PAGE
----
...I do feel something like rage toward nothing in particular.
PopGap #27: Diary of a Shinjuku Thief (1969)
As part of the counterculture explosion during the 1960s, the "new waves" of cinema that had been percolating worldwide for a decade began flowing freely, and, by the end of the decade, the subjects of sexual freedom and youthful political engagement were as prominent on-screen as they were in the lives of those coming-of-age at that time. One of the less-commercial modes of cinema that began thriving during the 1960s like never before was the personal & avant-garde movement. Although largely consigned to smaller art houses, at best, these formally loose and narratively experimental projects still scored a couple of minor hits, with their raw and unshackled depictions of sexuality and revolution striking a chord with young audiences. Haskell Wexler's Medium Cool, parts of which were filmed inside the Chicago riots of 1968, captured the angry energy of the time, while the X-rated Swedish arthouse sensation I Am Curious (Yellow) expressed both the innocence of personal discovery as well as the vulnerabilities that come with new freedoms. Dusan Makavejev's Love Affair... tackled the same subjects in 1967 from behind the Iron Curtain with grim wit and pessimism. Nagisa Ōshima's 1969 Diary of A Shinjuku Thief is very much in the same tradition, taking a particularly Japanese view of the intersection of youth politics and sexuality.
Birdman Hilltop (Tadanori Yokoo) is a confused young man who only finds sexual excitement in shoplifting, especially getting caught in the act. Bookstore clerk Rie (Umeko Suzuki), expects similar fulfillment from capturing the thief, but finds little satisfaction when her boss is sympathetic to Birdman, sensing that the solution to their conflict is for the two youngsters to resolve their unexplored sexual dysfunctions. Ōshima uses this scenario as a pretext for examining the power play between the impulses of agitation and control, the same dynamics fueling the student protests of the era, but digs deeper into what he seems to see as a legacy of Japanese impotence, both politically and sexually.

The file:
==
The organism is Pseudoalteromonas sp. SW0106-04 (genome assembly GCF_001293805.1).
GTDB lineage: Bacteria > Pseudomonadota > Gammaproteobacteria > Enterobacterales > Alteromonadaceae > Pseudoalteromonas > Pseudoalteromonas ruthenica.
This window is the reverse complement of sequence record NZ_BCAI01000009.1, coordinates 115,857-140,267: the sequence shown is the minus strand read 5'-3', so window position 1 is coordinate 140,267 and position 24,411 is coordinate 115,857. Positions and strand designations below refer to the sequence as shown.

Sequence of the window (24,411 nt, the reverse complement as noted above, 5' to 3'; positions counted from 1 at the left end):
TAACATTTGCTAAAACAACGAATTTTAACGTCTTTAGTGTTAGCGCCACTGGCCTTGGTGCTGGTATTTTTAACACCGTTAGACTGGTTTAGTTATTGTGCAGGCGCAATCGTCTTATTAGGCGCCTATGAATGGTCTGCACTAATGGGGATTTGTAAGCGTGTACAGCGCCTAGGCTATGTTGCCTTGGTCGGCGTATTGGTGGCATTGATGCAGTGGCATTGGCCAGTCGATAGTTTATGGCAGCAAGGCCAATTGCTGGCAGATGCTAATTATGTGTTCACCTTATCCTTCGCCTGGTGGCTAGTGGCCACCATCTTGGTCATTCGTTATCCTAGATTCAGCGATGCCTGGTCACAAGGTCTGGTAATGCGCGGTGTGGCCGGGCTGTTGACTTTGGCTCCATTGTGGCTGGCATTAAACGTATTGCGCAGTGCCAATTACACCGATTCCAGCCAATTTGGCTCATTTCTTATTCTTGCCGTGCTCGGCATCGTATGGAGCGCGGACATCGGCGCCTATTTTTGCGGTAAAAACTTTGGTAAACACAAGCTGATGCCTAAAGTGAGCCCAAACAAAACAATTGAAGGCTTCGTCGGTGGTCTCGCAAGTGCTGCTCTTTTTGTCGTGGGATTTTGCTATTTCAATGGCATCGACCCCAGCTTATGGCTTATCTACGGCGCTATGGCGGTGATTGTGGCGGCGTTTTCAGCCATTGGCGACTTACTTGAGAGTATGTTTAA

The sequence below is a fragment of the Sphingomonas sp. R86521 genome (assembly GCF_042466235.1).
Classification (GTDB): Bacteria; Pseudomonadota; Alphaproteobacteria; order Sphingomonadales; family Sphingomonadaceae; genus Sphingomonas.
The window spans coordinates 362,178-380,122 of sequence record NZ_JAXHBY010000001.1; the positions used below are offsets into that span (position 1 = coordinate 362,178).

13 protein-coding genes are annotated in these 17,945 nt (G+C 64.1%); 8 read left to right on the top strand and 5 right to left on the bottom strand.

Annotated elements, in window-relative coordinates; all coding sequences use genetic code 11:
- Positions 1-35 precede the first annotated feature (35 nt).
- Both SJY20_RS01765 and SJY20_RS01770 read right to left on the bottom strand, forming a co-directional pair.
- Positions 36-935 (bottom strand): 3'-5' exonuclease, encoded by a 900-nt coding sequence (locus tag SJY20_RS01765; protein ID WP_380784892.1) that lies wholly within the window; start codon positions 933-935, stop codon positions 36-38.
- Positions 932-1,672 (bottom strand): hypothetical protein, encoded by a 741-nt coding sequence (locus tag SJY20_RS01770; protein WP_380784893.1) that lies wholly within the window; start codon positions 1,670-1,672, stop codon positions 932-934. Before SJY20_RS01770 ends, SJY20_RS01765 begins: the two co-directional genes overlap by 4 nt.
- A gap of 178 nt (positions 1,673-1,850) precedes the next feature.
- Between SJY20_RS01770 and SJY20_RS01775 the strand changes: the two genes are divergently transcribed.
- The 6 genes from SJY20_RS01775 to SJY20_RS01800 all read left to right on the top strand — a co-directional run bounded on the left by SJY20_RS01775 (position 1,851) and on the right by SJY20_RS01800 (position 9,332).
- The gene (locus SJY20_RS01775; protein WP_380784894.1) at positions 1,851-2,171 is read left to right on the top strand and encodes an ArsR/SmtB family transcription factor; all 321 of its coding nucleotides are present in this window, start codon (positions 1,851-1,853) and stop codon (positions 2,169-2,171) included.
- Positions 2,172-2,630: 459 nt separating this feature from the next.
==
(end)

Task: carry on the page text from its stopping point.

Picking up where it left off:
While Diary of a Shinjuku Thief starts off well, with two charismatic young actors smoothing over its non-traditional storytelling, Ōshima's frequent divergences from the Birdman-Rie relationship pay diminishing returns as the movie wears on. A documentary-style round table about sexual fulfillment gives some thematic context, but is not particularly insightful or engaging its own. Occasional musical narration from a retro-revolutionary bard (Jūrō Kara) is stylistically amusing but perhaps relies too much on cultural signifiers exclusive to Japanese audiences. Some retroactive research connected the rather long climactic guerrilla theatrical sequence — about a historically significant failed rebellion — with the doomed 1968 Shinjuku Station anti-police riots that are used as a framing device by Ōshima, but it's all too opaquely presented as well as too didactic. Underneath it all seems to be lurking a moving story about youthful sexual confusion and frustrated energy during a transition from too much repression and systemic dysfunction to an equally distressing overcorrection toward extreme openness, demystification and de-sensualization, but it takes too much effort to mine that out of Ōshima's obscure vision in this instance.
Diary of A Shinjuku Thief was brought to my Potluck Film Fest by Flickcharter Grant Douglas Bromley, who can be found on Flickchart under the username grantvbromley. He ranks it on his chart at #101 / 1780 (94%), making it his 3rd favorite out of 26 movies from the Japanese New Wave. Diary of A Shinjuku Thief ranked on my Flickchart at #2060 / 3788 (46%), putting it dead last out of seven movies from the Japanese New Wave (not far behind Ōshima's notorious In the Realm of the Senses).
My Top 5 Japanese New Wave Movies
Notes on Diary of a Shinjuku Thief (1969)
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